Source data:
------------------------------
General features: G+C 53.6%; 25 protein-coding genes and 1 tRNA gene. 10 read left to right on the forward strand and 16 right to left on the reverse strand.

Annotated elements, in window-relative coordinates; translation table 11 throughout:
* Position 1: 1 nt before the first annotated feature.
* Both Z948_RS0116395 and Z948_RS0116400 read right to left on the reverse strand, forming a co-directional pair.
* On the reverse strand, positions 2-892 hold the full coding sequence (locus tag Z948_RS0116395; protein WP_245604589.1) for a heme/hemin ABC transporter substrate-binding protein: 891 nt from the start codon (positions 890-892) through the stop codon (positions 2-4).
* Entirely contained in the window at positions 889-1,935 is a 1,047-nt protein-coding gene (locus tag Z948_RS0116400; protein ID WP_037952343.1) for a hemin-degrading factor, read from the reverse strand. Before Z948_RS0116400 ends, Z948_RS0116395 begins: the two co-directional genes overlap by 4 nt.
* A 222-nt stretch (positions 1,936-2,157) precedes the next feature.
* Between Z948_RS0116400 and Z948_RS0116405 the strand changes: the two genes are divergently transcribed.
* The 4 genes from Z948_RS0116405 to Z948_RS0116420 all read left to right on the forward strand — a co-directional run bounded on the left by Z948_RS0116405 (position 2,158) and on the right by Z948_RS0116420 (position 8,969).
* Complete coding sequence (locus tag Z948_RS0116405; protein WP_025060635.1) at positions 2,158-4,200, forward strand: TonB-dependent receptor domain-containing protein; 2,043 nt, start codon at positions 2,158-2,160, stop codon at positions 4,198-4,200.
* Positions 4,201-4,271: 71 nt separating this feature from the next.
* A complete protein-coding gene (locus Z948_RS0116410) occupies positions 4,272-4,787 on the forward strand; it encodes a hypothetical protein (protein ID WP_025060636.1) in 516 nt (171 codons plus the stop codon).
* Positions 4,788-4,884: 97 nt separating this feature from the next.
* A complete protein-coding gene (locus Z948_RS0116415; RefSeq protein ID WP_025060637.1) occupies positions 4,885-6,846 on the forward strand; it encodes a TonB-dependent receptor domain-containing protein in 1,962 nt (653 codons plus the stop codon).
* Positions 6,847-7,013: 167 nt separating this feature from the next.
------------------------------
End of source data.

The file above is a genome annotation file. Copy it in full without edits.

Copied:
General features: G+C 53.6%; 25 protein-coding genes and 1 tRNA gene. 10 read left to right on the forward strand and 16 right to left on the reverse strand.

Annotated elements, in window-relative coordinates; translation table 11 throughout:
* Position 1: 1 nt before the first annotated feature.
* Both Z948_RS0116395 and Z948_RS0116400 read right to left on the reverse strand, forming a co-directional pair.
* On the reverse strand, positions 2-892 hold the full coding sequence (locus tag Z948_RS0116395; protein WP_245604589.1) for a heme/hemin ABC transporter substrate-binding protein: 891 nt from the start codon (positions 890-892) through the stop codon (positions 2-4).
* Entirely contained in the window at positions 889-1,935 is a 1,047-nt protein-coding gene (locus tag Z948_RS0116400; protein ID WP_037952343.1) for a hemin-degrading factor, read from the reverse strand. Before Z948_RS0116400 ends, Z948_RS0116395 begins: the two co-directional genes overlap by 4 nt.
* A 222-nt stretch (positions 1,936-2,157) precedes the next feature.
* Between Z948_RS0116400 and Z948_RS0116405 the strand changes: the two genes are divergently transcribed.
* The 4 genes from Z948_RS0116405 to Z948_RS0116420 all read left to right on the forward strand — a co-directional run bounded on the left by Z948_RS0116405 (position 2,158) and on the right by Z948_RS0116420 (position 8,969).
* Complete coding sequence (locus tag Z948_RS0116405; protein WP_025060635.1) at positions 2,158-4,200, forward strand: TonB-dependent receptor domain-containing protein; 2,043 nt, start codon at positions 2,158-2,160, stop codon at positions 4,198-4,200.
* Positions 4,201-4,271: 71 nt separating this feature from the next.
* A complete protein-coding gene (locus Z948_RS0116410) occupies positions 4,272-4,787 on the forward strand; it encodes a hypothetical protein (protein ID WP_025060636.1) in 516 nt (171 codons plus the stop codon).
* Positions 4,788-4,884: 97 nt separating this feature from the next.
* A complete protein-coding gene (locus Z948_RS0116415; RefSeq protein ID WP_025060637.1) occupies positions 4,885-6,846 on the forward strand; it encodes a TonB-dependent receptor domain-containing protein in 1,962 nt (653 codons plus the stop codon).
* Positions 6,847-7,013: 167 nt separating this feature from the next.